The “Youth Vote” & the Midterms: What Happened?

Historically, voter turnout for midterm elections is disappointing at best (ie. in 2014: a very disheartening 36.4%). But the political energy around and leading up to the 2018 midterms, widely considered a watershed moment, pointed to a change in voter trends. And on November 6th, as predicted, Americans across the nation voted in record-breaking numbers.

According to the Associated Press, “an estimated 113 million Americans went to the polls, the highest total for a non-presidential election in U.S. history and the highest voter participation rate in a midterm election in at least 50 years.” Also momentous, this surge led to a new diversity in our representatives: for the first time in 240 years, the House of Representatives will include more than 100 women. Also elected: the first Muslim congresswoman, the first openly gay male governor, and the youngest woman ever elected to Congress.

These results have been attributed, in part, to highly energized voting blocks including America’s youth. Young people ages 18 to 29 are the country’s second largest voting block, yet historically represent the lowest percentages of registered and active voters. This last election, however, saw 31% participation among young voters, exceeding the 2014 midterm rate by 10 percentage points- a significant increase.  While this doesn’t come close to the 51% participation in the 2016 election, the difference in turnout is not surprising in a non-presidential year.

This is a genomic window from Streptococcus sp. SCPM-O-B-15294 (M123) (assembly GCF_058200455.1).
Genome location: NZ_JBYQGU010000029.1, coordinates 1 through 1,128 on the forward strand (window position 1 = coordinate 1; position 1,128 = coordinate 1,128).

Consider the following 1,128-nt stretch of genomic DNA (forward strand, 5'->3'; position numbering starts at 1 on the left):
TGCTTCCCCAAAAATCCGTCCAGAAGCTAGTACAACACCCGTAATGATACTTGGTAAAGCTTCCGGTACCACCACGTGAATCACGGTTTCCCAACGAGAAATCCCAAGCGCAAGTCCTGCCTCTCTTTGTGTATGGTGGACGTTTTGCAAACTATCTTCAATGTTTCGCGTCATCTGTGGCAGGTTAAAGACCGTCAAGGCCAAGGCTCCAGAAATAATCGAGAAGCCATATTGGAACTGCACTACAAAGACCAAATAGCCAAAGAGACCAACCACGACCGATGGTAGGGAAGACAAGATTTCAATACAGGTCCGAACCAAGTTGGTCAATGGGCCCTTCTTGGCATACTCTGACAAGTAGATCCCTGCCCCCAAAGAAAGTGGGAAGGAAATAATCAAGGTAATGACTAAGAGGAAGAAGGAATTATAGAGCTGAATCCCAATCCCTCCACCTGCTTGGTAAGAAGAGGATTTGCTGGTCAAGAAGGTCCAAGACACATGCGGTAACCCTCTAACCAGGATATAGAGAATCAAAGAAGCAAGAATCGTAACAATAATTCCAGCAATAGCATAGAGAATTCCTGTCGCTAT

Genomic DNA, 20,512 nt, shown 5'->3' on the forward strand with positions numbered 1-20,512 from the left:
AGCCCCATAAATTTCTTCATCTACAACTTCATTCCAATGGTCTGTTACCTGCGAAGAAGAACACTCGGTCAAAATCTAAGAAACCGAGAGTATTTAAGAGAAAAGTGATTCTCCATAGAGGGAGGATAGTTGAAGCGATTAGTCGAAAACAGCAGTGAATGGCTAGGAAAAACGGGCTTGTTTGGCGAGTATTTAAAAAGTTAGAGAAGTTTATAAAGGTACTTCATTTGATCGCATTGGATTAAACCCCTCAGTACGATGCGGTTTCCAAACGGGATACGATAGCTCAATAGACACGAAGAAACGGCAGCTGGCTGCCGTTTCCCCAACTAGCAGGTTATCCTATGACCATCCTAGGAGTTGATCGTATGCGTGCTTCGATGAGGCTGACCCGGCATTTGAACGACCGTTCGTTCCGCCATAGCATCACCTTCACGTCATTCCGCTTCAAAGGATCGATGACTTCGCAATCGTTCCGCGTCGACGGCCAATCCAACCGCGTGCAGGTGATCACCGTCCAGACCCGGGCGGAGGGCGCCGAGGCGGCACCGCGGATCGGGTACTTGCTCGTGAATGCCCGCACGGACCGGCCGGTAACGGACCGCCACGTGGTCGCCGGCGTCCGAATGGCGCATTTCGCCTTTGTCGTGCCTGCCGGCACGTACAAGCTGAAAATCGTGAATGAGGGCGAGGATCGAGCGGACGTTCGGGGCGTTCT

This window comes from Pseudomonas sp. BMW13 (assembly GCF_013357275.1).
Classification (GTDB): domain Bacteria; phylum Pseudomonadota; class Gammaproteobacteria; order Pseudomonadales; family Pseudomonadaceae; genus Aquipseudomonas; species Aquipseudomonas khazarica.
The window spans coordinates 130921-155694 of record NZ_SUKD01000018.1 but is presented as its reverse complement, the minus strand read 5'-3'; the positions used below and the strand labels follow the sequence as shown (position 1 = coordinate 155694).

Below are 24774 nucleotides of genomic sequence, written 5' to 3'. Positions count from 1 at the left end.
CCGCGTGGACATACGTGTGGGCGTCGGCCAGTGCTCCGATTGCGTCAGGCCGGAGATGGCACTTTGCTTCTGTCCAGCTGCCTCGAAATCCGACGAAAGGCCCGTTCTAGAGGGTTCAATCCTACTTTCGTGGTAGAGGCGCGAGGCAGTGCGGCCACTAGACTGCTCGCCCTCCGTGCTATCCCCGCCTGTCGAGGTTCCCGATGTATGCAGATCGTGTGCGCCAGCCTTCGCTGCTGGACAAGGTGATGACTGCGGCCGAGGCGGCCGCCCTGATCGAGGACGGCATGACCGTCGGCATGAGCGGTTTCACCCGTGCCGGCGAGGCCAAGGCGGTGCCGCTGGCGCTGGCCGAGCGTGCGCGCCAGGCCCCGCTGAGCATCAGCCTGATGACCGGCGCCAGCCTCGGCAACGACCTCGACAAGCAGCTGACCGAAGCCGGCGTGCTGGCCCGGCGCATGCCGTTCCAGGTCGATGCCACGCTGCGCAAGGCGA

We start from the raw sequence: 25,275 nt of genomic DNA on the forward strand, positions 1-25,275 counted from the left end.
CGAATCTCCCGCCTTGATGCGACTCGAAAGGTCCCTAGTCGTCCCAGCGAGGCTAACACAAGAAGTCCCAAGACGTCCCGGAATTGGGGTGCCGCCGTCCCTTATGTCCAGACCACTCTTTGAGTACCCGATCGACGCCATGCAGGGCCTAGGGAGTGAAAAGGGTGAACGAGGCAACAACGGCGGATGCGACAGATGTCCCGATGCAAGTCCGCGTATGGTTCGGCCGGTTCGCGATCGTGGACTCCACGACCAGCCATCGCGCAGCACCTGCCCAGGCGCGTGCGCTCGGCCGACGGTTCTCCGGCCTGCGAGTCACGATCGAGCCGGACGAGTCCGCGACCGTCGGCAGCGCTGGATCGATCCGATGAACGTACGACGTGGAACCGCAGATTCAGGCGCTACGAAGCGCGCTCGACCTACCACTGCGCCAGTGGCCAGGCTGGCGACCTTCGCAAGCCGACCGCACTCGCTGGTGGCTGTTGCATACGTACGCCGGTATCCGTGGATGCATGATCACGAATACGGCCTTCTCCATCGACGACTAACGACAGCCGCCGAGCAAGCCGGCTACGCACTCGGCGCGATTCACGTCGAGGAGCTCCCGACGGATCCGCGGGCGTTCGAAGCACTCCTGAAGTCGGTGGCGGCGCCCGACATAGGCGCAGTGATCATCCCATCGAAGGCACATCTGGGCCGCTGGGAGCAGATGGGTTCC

Still, a 31% turnout rate means a vast majority of young people stayed home on November 6th. So, why don’t young people vote? There are a multitude of theories, from a lack of awareness to systematic hurdles to a deepening disenchantment with the political process. SLP – with our goal of full participation – is working to change that. During our in-school residencies and after-school programs, students ask and answer critical questions about the democratic process: who are the stakeholders and the decision-makers? What are the avenues of change? And what are the ingredients of effective persuasion?  Research consistently shows that children and teens who engage in service learning are more likely to become active citizens as adults- especially by voting.

Did you vote in the midterms? Tell us about your experience, voting or not, in the comments section below.